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This legend is about the beginning of Poland, bout our emblem, and about the first capital city. There are a lot of jokes you may here about these 3 brothers, however don’t take them to serious. This is the real legend I heard as a child and still remember it.
Over one thousand years ago, there lived a king who ruled over the lands that lay near the mouth of the Vistula River. When the king died, his wealth was left to his three sons, Lech, Czech and Rus. Their father’s kingdom was not large enough to be divided between the three brothers, so they decided to set out in search of other lands.
Lech was the oldest and became the new chief. His brothers were jealous and the three often quarreled over which of them would make the best leader. After months of weary travel, the three brothers came upon a hill in a land of green meadows. At the top of the hills stood a giant Oak tree, and above the tree flew a great white eagle.
“That eagle is a good sign from the Gods!” Lech told his brothers. “I’m going to climb this tree and have a look around.” As Lech climbed up the tree he saw the eagle’s nest high in the branches. The eagle flew near him and would not let him come close to the nest. But he had climbed high enough to see for miles in every direction.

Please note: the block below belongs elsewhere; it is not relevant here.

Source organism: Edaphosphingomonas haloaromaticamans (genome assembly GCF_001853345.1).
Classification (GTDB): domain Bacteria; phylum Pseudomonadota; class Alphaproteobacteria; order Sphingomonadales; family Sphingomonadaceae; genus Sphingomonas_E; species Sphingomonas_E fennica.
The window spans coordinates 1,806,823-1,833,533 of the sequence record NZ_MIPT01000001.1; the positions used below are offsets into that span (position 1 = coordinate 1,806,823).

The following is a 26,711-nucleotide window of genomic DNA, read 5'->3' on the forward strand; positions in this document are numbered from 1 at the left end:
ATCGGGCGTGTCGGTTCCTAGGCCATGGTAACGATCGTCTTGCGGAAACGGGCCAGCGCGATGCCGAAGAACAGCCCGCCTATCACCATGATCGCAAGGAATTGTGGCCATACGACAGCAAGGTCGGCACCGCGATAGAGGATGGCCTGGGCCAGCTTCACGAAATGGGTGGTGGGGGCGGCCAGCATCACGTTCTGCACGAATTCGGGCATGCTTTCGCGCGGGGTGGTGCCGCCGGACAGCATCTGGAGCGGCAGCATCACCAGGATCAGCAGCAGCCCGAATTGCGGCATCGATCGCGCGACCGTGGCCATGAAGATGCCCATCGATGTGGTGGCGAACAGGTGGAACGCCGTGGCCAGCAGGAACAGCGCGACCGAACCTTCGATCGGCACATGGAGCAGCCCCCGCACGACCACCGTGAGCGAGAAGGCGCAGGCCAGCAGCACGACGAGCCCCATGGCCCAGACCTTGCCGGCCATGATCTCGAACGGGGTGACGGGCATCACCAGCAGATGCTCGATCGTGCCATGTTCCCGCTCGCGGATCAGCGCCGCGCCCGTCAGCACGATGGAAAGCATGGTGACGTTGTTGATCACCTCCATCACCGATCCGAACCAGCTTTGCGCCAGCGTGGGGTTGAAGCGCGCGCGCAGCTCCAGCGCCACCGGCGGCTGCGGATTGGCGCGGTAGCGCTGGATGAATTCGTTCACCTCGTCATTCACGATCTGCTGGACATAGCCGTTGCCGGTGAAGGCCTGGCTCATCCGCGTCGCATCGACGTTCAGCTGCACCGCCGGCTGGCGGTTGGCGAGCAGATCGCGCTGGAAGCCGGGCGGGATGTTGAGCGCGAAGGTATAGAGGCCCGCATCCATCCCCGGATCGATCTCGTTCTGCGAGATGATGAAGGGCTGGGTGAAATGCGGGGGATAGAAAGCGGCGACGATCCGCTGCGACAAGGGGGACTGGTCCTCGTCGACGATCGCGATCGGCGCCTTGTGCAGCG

To the north Lech saw a large body of water. To the east he saw an endless plain of flat and fertile land and to the south were hills where sheep and cattle could graze. To the west was a thick, dark forest.
Lech came down and told his brothers what he had seen. Czech wanted to go south and Rus argued that east would be better. Finally, the three brothers decided to separate. The people who agreed with Czech went with Czech. The people who agreed with Rus went with Rus. Czech and Rus went further on to search for the places suitable for their people. They said good bye to each other and wandered away – Czech to the South and founded Czech Republic and Rus to the East and founded Russia. But most of the people remained with Lech and asked him which way he planned to go.
“We will stay right here!” Lech told them. Thus, Lech became the first Duke of Poland and he assumed leadership of the Western Slays. So, the people began to build a town there on the hill, and Lech chose the white eagle with its wings spread wide as their emblem. Then the sky was red because of the setting sun. Lech decided that from that moment this would be the sign of him and his peoples. And so it is until today – the white eagle on the red background is the Polish emblem.
They called their town Gniezno, which means “A Nest” in the Polish language. The town became the capital of their nation. As time went on, their country became known as Poland.
Do następnego razu… (Till next time…)